ORLANDO, Fla. - Taylor Meyer was 17 years old when she died after binge drinking. Her mother, Kathie Meyer Sullivan, says all she has left are pictures of her teenager around the house.
"She got together with a bunch of friends of hers and ended up drinking for the night," Sullivan explained.
Taylor was drunk and wandered away from her friends.
Three days later she was found dead, face down in a couple feet of water.
"She was supposed to do a lot more than that," Sullivan said.
Overall about 5,000 kids die each year because of underage drinking, and 52 percent of teens have consumed alcohol by the eighth grade. A study shows out of the 20 million alcoholics in America, more than half started drinking as teens. Psychologist Deborah Day says it's important kids know the consequences.
"They're not prepared for the impact of drugs and alcohol on their systems," said Day.
Talking to teens about underage drinking can be tricky. So, here are some tips the Mayo Clinic recommends. Share the facts. Make sure they realize anyone, even teens, can develop a drinking problem.
Debunk the myths. While teens may think drinking will make them popular and give them a high, let them know it's a depressant that can lead to sadness and anger too. And get ready to answer tough questions about your own drinking habits. Consider sharing a story about a negative consequence your drinking caused. Sullivan has shared her daughter's deadly story with kids in more than 100 schools.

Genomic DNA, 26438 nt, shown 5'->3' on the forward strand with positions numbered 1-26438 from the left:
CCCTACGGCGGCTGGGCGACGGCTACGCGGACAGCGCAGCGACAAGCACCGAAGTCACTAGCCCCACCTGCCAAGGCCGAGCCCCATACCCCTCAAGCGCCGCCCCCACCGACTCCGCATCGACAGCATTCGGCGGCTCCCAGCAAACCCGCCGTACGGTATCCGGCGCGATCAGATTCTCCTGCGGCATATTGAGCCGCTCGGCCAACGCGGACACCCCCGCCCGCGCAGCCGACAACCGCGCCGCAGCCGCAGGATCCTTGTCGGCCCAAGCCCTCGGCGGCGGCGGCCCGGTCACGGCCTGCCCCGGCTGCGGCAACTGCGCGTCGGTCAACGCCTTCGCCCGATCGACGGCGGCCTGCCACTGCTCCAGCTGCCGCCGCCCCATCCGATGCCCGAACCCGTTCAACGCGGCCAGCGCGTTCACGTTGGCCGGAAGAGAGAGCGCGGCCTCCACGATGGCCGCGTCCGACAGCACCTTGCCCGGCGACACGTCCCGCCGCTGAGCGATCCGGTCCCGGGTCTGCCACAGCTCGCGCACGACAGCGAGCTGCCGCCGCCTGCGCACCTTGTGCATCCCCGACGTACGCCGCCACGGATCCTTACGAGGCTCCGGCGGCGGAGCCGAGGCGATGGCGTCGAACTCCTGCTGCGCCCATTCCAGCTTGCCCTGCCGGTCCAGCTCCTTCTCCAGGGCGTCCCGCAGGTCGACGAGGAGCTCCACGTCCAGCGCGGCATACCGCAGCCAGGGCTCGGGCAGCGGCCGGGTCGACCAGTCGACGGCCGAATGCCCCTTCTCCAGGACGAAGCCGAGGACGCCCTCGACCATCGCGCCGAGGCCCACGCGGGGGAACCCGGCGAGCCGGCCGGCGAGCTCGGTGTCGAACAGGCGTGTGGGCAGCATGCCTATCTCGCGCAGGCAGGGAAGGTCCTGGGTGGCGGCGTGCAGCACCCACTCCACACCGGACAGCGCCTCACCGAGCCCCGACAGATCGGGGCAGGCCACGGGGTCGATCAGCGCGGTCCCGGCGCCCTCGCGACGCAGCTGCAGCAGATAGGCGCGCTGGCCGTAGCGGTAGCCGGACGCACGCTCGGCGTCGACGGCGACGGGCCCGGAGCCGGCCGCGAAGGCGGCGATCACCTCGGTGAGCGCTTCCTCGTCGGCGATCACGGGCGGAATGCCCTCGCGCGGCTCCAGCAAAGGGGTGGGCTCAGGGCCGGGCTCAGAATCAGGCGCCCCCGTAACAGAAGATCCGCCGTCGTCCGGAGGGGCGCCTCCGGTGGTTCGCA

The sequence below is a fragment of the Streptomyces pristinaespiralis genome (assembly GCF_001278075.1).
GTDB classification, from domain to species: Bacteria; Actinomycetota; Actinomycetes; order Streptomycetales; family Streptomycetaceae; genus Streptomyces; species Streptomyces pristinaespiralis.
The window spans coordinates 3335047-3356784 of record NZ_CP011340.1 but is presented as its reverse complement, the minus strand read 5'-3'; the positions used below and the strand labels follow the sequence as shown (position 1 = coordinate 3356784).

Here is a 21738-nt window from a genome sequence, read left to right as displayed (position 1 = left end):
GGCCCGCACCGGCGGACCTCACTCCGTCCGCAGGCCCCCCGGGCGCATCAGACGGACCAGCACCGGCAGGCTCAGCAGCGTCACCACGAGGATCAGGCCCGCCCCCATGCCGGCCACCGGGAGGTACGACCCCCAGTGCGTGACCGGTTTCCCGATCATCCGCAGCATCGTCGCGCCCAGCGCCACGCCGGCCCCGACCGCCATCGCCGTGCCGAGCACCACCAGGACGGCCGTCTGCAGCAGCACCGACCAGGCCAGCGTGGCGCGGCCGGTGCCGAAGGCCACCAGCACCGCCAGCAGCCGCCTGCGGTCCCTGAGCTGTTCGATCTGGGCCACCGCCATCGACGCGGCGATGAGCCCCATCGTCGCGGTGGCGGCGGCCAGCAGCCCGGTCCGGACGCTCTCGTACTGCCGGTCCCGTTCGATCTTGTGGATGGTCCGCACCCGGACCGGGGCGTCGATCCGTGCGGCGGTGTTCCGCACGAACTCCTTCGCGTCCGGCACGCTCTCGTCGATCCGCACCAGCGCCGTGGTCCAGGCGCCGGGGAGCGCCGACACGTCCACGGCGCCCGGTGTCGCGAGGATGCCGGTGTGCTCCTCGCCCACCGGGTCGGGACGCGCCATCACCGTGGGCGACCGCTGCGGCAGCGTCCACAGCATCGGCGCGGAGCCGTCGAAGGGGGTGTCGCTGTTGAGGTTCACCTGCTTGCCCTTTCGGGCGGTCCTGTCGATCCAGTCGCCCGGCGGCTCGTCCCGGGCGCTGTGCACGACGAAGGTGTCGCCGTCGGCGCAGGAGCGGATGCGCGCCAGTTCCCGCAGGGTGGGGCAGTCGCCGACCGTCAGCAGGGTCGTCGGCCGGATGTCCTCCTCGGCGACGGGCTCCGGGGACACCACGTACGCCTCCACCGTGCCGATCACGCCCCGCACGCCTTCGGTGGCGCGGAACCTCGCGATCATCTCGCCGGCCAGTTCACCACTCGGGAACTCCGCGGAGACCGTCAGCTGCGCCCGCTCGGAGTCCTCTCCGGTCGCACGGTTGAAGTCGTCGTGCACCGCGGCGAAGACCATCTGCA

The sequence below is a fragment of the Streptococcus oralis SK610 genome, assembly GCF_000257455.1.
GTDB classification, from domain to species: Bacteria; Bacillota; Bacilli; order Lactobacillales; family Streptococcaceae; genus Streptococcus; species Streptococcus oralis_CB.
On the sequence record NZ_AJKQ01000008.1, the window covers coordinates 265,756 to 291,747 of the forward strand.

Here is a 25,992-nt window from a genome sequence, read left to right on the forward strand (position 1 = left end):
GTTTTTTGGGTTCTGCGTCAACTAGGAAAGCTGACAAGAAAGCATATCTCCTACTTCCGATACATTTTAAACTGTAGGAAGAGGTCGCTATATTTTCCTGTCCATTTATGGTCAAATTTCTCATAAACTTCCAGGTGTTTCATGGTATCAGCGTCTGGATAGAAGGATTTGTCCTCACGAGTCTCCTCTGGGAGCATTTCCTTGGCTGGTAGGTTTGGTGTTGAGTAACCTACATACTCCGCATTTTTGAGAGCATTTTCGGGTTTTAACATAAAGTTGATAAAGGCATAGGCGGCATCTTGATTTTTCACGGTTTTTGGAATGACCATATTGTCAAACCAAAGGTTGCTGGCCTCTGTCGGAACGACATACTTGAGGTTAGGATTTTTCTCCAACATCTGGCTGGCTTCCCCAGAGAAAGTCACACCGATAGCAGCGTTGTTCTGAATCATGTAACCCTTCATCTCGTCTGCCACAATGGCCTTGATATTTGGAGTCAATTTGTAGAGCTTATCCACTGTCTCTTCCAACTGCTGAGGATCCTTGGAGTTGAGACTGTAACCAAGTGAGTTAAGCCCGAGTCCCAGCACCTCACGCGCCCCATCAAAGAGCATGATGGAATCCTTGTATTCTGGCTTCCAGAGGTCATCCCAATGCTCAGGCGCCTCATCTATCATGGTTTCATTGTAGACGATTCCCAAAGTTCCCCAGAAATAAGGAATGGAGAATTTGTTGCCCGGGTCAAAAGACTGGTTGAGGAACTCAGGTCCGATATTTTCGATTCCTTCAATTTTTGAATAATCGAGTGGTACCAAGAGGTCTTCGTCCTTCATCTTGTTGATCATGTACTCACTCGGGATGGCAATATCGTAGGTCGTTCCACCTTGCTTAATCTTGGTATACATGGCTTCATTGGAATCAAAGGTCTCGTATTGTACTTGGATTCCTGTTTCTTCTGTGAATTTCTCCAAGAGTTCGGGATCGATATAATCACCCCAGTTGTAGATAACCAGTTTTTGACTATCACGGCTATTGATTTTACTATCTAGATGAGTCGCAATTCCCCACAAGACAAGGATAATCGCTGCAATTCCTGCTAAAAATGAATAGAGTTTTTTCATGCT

"I let them know, Taylor didn't die of a brain tumor. She died because of poor choices surrounding alcohol," said Sullivan.
They're poor choices she hopes other teens won't make. The three leading causes of death for 15- to 24-year-olds are car crashes, homicides and suicides - alcohol is a leading factor in all three.
MORE TIPS FOR PREVENTION: There are many things parents and educators can do to help prevent youths from drinking.
- Discourage violation of alcohol rules by consistently enforcing them.
- Provide and promote multiple venues where adolescents can get together with their friends.
- Provide them with the developmentally appropriate knowledge, skills, and motivation to resist peer and other pressures to drink.
- Recognize and identify when a youth has a problem with alcohol use and assist them in finding professional or medical help.
- Make a special effort to be a mentor and confidant to your children/students; especially when they are going through times of stress from social transitions and increasing responsibility. (Source: www.surgeongeneral.gov)
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